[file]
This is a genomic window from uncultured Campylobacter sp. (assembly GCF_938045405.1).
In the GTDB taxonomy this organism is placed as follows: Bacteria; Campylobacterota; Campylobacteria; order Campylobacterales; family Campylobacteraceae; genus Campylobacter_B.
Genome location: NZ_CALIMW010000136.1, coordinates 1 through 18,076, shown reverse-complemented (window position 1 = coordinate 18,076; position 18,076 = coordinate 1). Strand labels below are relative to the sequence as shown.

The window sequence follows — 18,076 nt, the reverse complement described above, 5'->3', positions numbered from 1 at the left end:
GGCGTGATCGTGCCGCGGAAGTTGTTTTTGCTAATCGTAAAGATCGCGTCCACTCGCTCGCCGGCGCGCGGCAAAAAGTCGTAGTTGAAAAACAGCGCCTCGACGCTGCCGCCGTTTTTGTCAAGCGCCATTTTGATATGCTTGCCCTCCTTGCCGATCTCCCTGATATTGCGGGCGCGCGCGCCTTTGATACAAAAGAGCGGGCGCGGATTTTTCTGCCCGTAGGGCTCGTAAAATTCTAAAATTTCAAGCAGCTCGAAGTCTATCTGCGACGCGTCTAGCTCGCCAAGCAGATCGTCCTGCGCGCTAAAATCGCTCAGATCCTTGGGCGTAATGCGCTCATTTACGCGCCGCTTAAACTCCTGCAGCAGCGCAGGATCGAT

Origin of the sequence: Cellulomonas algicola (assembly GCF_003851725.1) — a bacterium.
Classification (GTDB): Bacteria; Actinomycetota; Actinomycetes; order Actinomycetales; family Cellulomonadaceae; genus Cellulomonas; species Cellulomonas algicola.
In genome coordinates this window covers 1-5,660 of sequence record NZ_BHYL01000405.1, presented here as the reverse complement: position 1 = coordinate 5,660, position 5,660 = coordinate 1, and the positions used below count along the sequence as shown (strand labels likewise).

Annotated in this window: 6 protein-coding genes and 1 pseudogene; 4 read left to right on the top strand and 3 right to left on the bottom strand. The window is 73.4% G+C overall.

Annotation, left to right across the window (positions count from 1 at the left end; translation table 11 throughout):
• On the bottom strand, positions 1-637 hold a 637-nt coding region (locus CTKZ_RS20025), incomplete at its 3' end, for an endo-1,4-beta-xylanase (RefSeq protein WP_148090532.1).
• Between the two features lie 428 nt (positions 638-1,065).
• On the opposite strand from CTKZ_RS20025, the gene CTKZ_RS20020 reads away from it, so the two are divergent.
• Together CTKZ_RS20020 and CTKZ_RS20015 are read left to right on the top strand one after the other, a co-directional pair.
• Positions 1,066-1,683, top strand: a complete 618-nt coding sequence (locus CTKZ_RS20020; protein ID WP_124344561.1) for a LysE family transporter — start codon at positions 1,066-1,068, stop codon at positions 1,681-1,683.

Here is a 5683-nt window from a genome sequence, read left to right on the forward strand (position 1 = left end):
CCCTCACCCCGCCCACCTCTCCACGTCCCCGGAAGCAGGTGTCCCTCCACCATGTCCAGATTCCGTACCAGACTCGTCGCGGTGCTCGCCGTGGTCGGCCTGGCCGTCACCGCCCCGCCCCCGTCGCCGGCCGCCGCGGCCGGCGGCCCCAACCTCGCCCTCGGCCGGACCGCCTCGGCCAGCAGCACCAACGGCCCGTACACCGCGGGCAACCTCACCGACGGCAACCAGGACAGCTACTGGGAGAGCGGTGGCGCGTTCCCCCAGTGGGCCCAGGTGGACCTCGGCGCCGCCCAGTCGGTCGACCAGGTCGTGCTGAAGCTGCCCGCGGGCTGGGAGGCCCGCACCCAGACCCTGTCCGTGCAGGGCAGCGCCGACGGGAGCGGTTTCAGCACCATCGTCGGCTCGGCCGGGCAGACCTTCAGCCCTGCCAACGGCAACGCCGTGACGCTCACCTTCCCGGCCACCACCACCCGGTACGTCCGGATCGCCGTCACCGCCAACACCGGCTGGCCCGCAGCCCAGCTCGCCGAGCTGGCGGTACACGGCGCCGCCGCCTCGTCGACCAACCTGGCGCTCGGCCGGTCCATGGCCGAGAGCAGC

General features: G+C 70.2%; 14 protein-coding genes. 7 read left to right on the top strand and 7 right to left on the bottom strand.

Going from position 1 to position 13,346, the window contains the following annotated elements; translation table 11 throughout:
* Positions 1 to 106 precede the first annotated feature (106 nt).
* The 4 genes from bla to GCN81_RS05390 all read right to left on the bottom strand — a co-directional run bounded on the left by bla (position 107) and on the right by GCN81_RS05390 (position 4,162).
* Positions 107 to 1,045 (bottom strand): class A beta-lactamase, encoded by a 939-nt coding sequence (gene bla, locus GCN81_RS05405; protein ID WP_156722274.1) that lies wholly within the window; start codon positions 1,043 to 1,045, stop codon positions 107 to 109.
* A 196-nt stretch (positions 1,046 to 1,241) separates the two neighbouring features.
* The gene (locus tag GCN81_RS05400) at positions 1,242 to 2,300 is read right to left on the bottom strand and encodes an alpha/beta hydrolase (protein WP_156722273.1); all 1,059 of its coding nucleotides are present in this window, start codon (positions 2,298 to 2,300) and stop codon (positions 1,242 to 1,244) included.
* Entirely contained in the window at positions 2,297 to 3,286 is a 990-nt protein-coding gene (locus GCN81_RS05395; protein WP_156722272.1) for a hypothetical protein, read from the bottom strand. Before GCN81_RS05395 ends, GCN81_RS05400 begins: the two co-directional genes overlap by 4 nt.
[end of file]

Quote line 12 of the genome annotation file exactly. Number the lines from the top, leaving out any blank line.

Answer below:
• Between the two features lie 428 nt (positions 638-1,065).